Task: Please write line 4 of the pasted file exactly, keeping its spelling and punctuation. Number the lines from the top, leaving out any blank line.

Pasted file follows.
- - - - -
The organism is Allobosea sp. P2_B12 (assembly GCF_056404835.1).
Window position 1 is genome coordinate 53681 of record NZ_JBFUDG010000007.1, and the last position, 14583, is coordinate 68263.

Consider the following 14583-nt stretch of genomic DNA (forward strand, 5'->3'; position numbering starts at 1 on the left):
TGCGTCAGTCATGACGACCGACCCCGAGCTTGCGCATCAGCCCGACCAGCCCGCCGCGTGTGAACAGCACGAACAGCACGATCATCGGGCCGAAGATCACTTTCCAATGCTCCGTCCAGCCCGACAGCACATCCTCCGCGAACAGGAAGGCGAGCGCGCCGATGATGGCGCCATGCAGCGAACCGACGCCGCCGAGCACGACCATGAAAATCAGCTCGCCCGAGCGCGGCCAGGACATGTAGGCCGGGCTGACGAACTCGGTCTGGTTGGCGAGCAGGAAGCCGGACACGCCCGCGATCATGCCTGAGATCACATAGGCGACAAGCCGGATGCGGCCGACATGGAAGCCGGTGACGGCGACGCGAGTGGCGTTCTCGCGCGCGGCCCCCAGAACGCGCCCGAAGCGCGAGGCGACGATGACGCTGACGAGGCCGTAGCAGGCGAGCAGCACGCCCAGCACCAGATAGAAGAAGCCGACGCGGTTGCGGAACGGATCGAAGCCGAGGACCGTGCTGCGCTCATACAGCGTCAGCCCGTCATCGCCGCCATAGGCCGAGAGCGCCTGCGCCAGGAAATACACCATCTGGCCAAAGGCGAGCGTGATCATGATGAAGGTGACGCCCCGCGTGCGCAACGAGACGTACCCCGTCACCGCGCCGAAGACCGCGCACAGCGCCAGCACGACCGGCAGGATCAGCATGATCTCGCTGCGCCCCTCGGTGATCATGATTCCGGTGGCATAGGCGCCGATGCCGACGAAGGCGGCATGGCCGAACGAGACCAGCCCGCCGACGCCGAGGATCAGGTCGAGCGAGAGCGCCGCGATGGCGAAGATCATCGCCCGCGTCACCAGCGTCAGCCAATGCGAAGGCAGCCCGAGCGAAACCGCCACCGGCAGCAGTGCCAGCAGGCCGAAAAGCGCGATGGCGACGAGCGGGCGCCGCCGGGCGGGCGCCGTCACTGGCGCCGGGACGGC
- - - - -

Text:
TGCGTCAGTCATGACGACCGACCCCGAGCTTGCGCATCAGCCCGACCAGCCCGCCGCGTGTGAACAGCACGAACAGCACGATCATCGGGCCGAAGATCACTTTCCAATGCTCCGTCCAGCCCGACAGCACATCCTCCGCGAACAGGAAGGCGAGCGCGCCGATGATGGCGCCATGCAGCGAACCGACGCCGCCGAGCACGACCATGAAAATCAGCTCGCCCGAGCGCGGCCAGGACATGTAGGCCGGGCTGACGAACTCGGTCTGGTTGGCGAGCAGGAAGCCGGACACGCCCGCGATCATGCCTGAGATCACATAGGCGACAAGCCGGATGCGGCCGACATGGAAGCCGGTGACGGCGACGCGAGTGGCGTTCTCGCGCGCGGCCCCCAGAACGCGCCCGAAGCGCGAGGCGACGATGACGCTGACGAGGCCGTAGCAGGCGAGCAGCACGCCCAGCACCAGATAGAAGAAGCCGACGCGGTTGCGGAACGGATCGAAGCCGAGGACCGTGCTGCGCTCATACAGCGTCAGCCCGTCATCGCCGCCATAGGCCGAGAGCGCCTGCGCCAGGAAATACACCATCTGGCCAAAGGCGAGCGTGATCATGATGAAGGTGACGCCCCGCGTGCGCAACGAGACGTACCCCGTCACCGCGCCGAAGACCGCGCACAGCGCCAGCACGACCGGCAGGATCAGCATGATCTCGCTGCGCCCCTCGGTGATCATGATTCCGGTGGCATAGGCGCCGATGCCGACGAAGGCGGCATGGCCGAACGAGACCAGCCCGCCGACGCCGAGGATCAGGTCGAGCGAGAGCGCCGCGATGGCGAAGATCATCGCCCGCGTCACCAGCGTCAGCCAATGCGAAGGCAGCCCGAGCGAAACCGCCACCGGCAGCAGTGCCAGCAGGCCGAAAAGCGCGATGGCGACGAGCGGGCGCCGCCGGGCGGGCGCCGTCACTGGCGCCGGGACGGC